The New York City Longitudinal Study of Young Children’s Health and Development (Early Childhood Poverty Tracker) is a study of New York City parents with young children. Realized in collaboration with the New York City Department of Health and Mental Hygiene, the study tracks the conditions that lead to a better quality of life for families with children. The study, supported by Robin Hood and conducted in collaboration with the Center on Poverty and Social Policy, focuses on the critical early years of child development, beginning when children are 0-3 years old.
Study participants were recruited after they completed the Department of Health's NYC Kids survey, a large-scale survey of parents in New York City. The study team is following up with periodic surveys about key childhood conditions and transitions, such as child care and early schooling. Also included are experiences such as household disruptions, health problems, job loss, and material hardship, which can challenge families and impact children. Researchers will consider how parents reach out to family, community, and public/private resources to deal with these challenges.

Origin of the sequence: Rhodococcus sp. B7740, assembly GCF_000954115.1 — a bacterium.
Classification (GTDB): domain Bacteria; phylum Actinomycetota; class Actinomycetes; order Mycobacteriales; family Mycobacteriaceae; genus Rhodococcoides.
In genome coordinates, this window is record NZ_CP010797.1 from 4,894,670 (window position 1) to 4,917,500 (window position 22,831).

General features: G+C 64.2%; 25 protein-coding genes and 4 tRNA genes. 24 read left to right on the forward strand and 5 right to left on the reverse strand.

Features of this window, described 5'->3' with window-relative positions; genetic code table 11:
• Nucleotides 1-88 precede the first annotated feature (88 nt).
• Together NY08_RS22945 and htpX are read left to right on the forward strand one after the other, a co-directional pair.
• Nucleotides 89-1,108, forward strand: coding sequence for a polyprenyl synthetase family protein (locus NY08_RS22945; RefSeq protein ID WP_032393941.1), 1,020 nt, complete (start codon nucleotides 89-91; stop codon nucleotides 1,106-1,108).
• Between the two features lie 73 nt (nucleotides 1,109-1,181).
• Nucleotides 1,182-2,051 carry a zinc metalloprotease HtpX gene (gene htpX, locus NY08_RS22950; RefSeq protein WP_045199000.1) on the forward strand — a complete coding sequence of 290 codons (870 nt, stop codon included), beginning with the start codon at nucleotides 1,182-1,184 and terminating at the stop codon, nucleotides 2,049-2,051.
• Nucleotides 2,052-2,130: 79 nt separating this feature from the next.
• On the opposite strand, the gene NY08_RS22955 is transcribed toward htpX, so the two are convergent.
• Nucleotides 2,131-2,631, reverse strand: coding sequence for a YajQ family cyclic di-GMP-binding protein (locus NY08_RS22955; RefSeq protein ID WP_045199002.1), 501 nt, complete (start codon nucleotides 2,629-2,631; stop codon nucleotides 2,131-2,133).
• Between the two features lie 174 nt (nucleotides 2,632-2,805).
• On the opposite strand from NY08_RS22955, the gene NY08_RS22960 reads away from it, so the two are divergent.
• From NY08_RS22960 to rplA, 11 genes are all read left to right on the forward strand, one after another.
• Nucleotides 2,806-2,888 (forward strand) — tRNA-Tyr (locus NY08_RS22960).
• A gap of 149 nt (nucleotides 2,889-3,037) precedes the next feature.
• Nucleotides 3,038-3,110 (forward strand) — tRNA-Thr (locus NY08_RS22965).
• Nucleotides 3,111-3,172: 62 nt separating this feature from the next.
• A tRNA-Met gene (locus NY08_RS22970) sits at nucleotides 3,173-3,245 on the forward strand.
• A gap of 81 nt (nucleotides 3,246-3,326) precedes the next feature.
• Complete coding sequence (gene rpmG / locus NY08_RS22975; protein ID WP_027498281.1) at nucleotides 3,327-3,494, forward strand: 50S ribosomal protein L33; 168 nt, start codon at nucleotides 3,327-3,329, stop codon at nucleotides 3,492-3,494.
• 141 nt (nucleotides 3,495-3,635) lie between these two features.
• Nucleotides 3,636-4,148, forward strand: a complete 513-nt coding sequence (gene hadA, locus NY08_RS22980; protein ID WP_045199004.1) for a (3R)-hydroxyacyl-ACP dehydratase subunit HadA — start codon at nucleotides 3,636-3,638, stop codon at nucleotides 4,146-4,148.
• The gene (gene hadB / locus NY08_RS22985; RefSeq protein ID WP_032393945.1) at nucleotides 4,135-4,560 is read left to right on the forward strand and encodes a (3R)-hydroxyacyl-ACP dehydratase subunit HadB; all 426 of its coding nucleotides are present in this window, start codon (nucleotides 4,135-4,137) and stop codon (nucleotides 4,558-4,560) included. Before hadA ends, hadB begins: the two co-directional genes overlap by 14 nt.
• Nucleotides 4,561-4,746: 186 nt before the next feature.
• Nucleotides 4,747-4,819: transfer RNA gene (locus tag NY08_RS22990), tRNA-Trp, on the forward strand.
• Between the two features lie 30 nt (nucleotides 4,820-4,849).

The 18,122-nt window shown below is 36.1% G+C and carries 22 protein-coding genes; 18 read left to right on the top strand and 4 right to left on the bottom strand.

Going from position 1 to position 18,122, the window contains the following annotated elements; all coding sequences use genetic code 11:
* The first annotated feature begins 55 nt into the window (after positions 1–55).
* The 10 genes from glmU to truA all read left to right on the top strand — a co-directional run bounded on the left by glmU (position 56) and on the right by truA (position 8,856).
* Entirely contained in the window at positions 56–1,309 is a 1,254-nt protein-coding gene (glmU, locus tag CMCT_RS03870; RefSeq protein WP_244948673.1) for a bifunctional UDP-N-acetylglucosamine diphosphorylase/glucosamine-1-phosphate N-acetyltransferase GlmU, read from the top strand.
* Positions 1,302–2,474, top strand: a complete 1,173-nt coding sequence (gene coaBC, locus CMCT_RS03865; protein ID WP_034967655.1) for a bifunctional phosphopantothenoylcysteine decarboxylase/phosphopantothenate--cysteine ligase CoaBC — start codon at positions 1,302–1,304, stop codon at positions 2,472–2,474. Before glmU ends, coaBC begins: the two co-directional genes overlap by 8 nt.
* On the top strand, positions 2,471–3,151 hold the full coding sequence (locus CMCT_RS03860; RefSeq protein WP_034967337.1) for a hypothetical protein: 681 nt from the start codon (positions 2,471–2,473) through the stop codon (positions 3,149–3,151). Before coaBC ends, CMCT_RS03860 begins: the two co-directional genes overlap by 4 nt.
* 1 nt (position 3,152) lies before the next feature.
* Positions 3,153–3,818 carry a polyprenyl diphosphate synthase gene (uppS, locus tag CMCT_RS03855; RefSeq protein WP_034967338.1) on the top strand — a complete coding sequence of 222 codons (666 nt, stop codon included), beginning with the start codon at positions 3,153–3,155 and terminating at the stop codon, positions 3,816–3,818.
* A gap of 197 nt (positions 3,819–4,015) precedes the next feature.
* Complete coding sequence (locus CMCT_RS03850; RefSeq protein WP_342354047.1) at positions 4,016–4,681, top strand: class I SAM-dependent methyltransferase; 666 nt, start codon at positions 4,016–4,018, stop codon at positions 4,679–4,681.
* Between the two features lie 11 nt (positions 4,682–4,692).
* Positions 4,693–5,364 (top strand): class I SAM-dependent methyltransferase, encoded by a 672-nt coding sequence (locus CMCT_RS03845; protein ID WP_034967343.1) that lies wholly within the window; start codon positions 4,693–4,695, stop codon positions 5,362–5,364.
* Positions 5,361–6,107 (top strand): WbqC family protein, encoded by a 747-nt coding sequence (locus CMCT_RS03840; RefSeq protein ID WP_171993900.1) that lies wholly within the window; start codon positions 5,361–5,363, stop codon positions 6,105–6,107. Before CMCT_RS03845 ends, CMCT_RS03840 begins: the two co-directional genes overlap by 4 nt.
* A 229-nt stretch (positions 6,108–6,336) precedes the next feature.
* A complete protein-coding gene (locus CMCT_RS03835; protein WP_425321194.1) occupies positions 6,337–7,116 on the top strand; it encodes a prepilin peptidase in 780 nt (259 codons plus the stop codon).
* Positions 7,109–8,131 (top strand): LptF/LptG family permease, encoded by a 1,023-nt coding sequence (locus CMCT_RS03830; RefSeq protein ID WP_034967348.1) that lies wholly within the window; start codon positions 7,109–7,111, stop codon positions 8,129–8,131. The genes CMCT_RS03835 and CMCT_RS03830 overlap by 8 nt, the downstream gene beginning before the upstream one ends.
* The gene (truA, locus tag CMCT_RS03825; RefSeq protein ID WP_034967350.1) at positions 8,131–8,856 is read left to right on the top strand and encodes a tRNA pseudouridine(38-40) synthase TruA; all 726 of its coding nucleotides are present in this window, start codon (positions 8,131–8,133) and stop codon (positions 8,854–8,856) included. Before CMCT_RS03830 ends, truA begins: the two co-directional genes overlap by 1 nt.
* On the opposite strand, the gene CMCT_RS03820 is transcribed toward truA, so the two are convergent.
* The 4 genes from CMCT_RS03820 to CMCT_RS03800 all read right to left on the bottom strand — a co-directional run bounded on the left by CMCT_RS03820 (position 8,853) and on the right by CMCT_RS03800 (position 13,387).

Research questions include:
- How families make decisions about child care
- How parents of young children juggle work, family, and other commitments
- How parents handle health challenges - both their own and their children's
- How public and private social services help out, and what other services might be needed to help families with children get through hard times
- What resources help young children stay healthy and make a successful transition to school